Friday, February 11, 2011

"The Moose Hunt", Frankenstein #9 (1947)

I've decided to follow Gabriel's lead and start a new blog for my own cartooning, and keep this blog just to feature stories by the comic book greats that inspired me. So don't be surprised if my already sparse commentary gets even more abridged. The stories should be the main thing, anyway. The new site is here: The Eye of Mongomblog

So with that, here is some more of the great Dick Briefer..."The Moose Hunt" from Frankenstein #9 (Sept-Oct 1947):

Wednesday, February 09, 2011

More Tubby!

Long before Eric Cartman, there was another trouble-making fat kid you would be fool to match wits against: Tubby Tompkins. Writer John Stanley was genius to pit his antihero against wealthy brat Wilbur Von Snobbe. When the entitled abuse their power, everyone will root for the powerless, even a manipulative narcissist like Tubby.

For more John Stanley, I refer you to Frank M. Young's excellent blog, Stanley Stories.

Here is “The Stamp Collector” and “The Captured Flying Saucer” from Tubby # 10 (Dec 1954):

Sunday, February 06, 2011

Little Archie and the Wishing Witch

Another great story by Mr. Bolling first exposure to these Little Archie comics came from the digest-sized reprints from the 1970s. My mother would grab a couple sometimes when she went to the grocery store, and I would spend the afternoon reading them cover to cover. Bob Bolling was one of the first Archie artists I knew by name because, like Bob Montana, he was allowed to sign his work.

This is another great example of what makes Bolling's work so much fun. This story has everything a kid would like: dinosaurs, wishes and magic, and the conflict between the open-minded child and the stubbornly rational adult (a conflict adults are doomed to lose every time).

Here is "Little Archie and the Wishing Witch" from The Adventures of Little Archie #22 (Spring 1962):


Mykal said...

Doug: "Tha's Right!"

Man, do I love Bolling for both artwork and writing. For artwork, just look at that first page. Such beauty! For writing, he just packed his stories with so much that was funny. For me (being a librarian) I really loved that one wordless panel in the library with the glowering librarian and the sign that says "Children's Section. No Ball Playing"

What a subtle, funny genius!

February 19, 2011 10:21 AM

Doug Gray said...

Mykal: I love Bolling's use of silent panels; not many comics creators are confident enough to let the pictures speak for themselves. And the subtext is great; is she glowering at children in general, or does she recognize Little Archie from past encounters?

February 19, 2011 11:44 AM

Jaime J. Weinman said...

Thanks for this. This is personally my favorite period of Bolling's original Little Archie run -- roughly from the first "Adventures of Little Archie" issue to around 1963. He had introduced the adventure and fantasy stories (probably following a general trend which had the Archie company responding to the increased popularity of those genres) but hadn't dropped the cartooniness and childlike tone.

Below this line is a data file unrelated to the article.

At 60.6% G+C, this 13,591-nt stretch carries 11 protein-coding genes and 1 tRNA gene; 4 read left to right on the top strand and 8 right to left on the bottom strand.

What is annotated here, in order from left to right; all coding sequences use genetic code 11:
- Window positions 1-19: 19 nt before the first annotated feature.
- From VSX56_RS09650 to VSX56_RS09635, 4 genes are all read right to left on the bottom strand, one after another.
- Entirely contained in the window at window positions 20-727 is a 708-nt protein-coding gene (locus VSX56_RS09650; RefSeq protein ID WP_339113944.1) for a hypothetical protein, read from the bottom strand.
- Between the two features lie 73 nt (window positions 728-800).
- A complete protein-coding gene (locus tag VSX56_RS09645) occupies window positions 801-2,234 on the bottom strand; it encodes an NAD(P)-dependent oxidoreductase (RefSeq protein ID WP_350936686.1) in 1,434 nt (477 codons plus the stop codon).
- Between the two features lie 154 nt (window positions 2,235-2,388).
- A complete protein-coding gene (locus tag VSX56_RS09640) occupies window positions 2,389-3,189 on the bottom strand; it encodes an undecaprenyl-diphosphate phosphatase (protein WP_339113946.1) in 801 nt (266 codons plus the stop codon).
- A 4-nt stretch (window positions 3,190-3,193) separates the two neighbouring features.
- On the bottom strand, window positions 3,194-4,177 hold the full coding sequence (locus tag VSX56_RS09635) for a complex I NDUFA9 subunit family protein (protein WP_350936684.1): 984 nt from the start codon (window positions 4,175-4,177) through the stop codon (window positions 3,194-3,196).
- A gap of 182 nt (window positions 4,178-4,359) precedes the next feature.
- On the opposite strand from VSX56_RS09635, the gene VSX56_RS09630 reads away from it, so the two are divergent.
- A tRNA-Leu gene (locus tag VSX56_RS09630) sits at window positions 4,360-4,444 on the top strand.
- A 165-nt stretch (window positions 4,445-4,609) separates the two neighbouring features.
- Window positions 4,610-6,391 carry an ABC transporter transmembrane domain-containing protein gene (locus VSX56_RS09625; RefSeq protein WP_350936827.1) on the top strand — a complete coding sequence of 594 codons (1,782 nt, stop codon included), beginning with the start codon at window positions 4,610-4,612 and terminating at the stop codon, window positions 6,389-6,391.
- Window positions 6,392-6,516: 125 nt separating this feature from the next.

I love some of the more realistic/adventure stories, but when he dropped characters like Ambrose and gave Little Archie a less puffy look, something was probably lost; by the time he was removed from the title, almost all his stories were adventure. (The title went back more toward comedy under Dexter Taylor, but it was comedy that was a carbon-copy of the "big" Archie stuff.) Though the Mad Doctor Doom stories, with their slightly satirical take on the whole idea of supervillains, seemed to anticipate the camp craze years before it started.

February 19, 2011 4:55 PM

Doug Gray said...

Jaime: I have to agree; I love the "Good Ol' Gang" stories more than the realistic adventure stuff, although that isn't to say I dislike the latter stories at all. I just love the comedy stories and the extra characters (especially Ambrose) that Bolling added to the cast.

Thanks for stopping by!

February 19, 2011 8:40 PM

Mykal said...

Doug: You just know that librarian knows little archie!! Plus, just look how innocent and funny Little Archie looks. I bet he knows her, too.

February 20, 2011 5:21 AM

Gabriel said...

Such a beautiful ending! In some way, it made me to remind Eastwood's Unforgiving film. You know, the same scene both for the begining and the ending, and a plot just to explain the reason. Of course, here it's not so subtle like in the film, of course, it's a kids story!, but this melancholic drops work so well when they emerge in a funny kids story like this one! (that's one of the reasons, I think, Stanley is my fave: he was a real master on that matter)

Thanks for posting!

PS: Love that wordless panel of Archie in the Libary as well: there's another untold story in there!

February 20, 2011 12:17 PM

Doug Gray said...

Mykal: yeah, it leaves it open for the reader to imagine the trouble Little Archie has caused this poor lady. She's thinking "They don't pay me enough to deal with that kid".

Gabriel: Yes, it's a great ending. I like it in that Little Archie has altered Miss Grundy's whole belief system. She refused to believe in pterodactyls, based solely on the "fact" that they are extinct. In the end, she has embraced Little Archie's youthful wonder and desperately tries to document the experience. Of course, she could be merely trying to save face in front of Mr. Weatherbee...which would fit in with Bolling's recurring "adults aren't as smart as they say they are" theme...but I prefer to think Miss Grundy has had a bit of a rejuvenation here.

February 20, 2011 2:51 PM

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